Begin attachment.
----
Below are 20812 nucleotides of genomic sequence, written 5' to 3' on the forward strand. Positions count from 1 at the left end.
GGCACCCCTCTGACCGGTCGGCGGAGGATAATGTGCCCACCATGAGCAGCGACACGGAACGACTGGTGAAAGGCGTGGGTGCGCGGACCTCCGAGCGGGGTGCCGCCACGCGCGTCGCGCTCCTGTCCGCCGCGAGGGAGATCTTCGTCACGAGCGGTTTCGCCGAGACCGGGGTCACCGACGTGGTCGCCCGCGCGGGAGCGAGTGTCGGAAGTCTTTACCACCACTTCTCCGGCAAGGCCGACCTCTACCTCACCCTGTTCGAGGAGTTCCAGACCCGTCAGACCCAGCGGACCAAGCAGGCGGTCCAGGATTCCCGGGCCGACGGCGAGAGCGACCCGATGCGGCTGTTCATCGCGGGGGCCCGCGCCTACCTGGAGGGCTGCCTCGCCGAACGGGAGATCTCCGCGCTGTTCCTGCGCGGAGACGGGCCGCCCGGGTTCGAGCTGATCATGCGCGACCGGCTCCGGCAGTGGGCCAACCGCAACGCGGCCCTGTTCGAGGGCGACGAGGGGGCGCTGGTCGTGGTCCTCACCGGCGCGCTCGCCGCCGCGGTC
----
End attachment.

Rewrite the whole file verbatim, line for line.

Below are 20812 nucleotides of genomic sequence, written 5' to 3' on the forward strand. Positions count from 1 at the left end.
GGCACCCCTCTGACCGGTCGGCGGAGGATAATGTGCCCACCATGAGCAGCGACACGGAACGACTGGTGAAAGGCGTGGGTGCGCGGACCTCCGAGCGGGGTGCCGCCACGCGCGTCGCGCTCCTGTCCGCCGCGAGGGAGATCTTCGTCACGAGCGGTTTCGCCGAGACCGGGGTCACCGACGTGGTCGCCCGCGCGGGAGCGAGTGTCGGAAGTCTTTACCACCACTTCTCCGGCAAGGCCGACCTCTACCTCACCCTGTTCGAGGAGTTCCAGACCCGTCAGACCCAGCGGACCAAGCAGGCGGTCCAGGATTCCCGGGCCGACGGCGAGAGCGACCCGATGCGGCTGTTCATCGCGGGGGCCCGCGCCTACCTGGAGGGCTGCCTCGCCGAACGGGAGATCTCCGCGCTGTTCCTGCGCGGAGACGGGCCGCCCGGGTTCGAGCTGATCATGCGCGACCGGCTCCGGCAGTGGGCCAACCGCAACGCGGCCCTGTTCGAGGGCGACGAGGGGGCGCTGGTCGTGGTCCTCACCGGCGCGCTCGCCGCCGCGGTC